Monday, July 16, 2012

Seven thoughts about IDW's Popeye#1

Thought#1: My background with the Popeye franchise amounts to experiencing some of the animated programs, comic books and singular live action film while growing up. I'm not very knowledgeable about the Thimble Theatre comic strip he originated from. It was the name of writer Roger Langridge which brought me to IDW's Popeye#1, rather than any fondness for the characters. Certainly, a cover homaging Action Comics#1 doesn't hurt at implying the audience's familiarity/affection for Popeye by likening him to Superman.

Thought#2: Even so, I recognized characters including Popeye, Olive Oyl, Swee'Pea, Wimpy, Alice the Goon, Bluto, the Jeep and the Sea Hag. I'm not sure if I had ever seen Olive's brother Castor Oyl before, although I'm certain I had heard something about hhim.

Thought#3: With so many of the Popeye franchise characters present and bearing in mind IDW originally announced this as a limited series, I wonder if Langridge and artist Bruce Ozella wanted to maximize what they assumed was a time-sensitive opportunity to indulge in the Popeye universe. Consequently, they've placed their best foot forward in the first issue which is exactly what a first issue should be!

Thought#4: In spite of my limited background with Popeye, I knew enough to recognize his first line of dialogue in Popeye#1 ("D'ja think I'm a cowboy?") is a play on the first words he spoke in Thimble Theatre. The things I've retained from years of comic book quizzes!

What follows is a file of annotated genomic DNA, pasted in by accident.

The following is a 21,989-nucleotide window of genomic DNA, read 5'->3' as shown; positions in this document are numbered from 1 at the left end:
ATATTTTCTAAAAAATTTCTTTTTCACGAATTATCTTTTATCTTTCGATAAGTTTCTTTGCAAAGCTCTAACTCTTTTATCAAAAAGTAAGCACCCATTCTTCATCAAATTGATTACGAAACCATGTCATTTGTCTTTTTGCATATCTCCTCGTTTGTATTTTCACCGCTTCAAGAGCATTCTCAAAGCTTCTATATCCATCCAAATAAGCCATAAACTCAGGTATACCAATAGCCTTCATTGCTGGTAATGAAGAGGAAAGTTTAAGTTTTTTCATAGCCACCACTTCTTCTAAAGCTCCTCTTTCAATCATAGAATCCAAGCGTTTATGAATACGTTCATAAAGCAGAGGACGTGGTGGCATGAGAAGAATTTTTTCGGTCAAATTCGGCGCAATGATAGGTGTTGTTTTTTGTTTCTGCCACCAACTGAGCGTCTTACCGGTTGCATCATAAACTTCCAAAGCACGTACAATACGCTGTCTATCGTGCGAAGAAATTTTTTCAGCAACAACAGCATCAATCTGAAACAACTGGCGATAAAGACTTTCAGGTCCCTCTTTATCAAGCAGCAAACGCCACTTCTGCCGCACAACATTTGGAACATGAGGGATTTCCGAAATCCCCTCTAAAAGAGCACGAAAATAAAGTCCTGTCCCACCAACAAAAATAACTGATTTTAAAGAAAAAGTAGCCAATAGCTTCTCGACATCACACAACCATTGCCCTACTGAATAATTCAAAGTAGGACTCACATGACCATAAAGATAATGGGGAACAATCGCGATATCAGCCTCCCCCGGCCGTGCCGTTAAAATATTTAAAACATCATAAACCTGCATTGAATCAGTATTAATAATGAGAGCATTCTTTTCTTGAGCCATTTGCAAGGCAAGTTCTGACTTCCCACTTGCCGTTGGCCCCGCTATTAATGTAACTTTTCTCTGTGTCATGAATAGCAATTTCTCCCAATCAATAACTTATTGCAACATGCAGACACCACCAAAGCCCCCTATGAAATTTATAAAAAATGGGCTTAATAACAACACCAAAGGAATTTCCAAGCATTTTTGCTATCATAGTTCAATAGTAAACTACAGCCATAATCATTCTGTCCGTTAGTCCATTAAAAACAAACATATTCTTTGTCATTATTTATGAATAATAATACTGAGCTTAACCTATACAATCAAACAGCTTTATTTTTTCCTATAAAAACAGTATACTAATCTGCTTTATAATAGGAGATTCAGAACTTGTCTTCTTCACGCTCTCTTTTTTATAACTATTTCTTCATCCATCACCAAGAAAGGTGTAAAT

Thought#5: Then there's the sequence where Wimpy devours a whole shark in a manner very similar to the infamous strip where Wimpy devours a whole cow. What's great about references such as these is they aren't necessary to enjoy the story but are immensely rewarding for those of us in the know. There are probably other references to classic Popeye characters and situations I know nothing about, but I was never made to feel like an outsider.

Thought#6: Speaking of Wimpy, it wasn't until I read Langridge's take on J. Wellington Wimpy that I suddenly realized the protagonist of his Boom! series Snarked - one Wilburforce J. Walrus - is clearly an homage to Wimpy. Both wield their vocabularies to ingratiate and deceive others, wear derby hats, dislike violence and are friendly, but ultimately self-serving.

Thought#7: Interest in Langridge was enough to secure a sale of issue #1; the stunning art by Ozella and fun dialogue by Langridge was enough to ensure I'd be back for issue #2; IDW's Popeye is now one of the most pleasant comic books I'm reading.

1 comment:

Colin Smith said...

It's great, isn't it? As the Big Two continue their race towards utter irrelevancy, the rest of the market just keeps throwing up great books.

I missed this in my list of Golden Age 2012 comics. I regret it and I intend to put the matter right.

Great piece, really enjoyed the walk-through.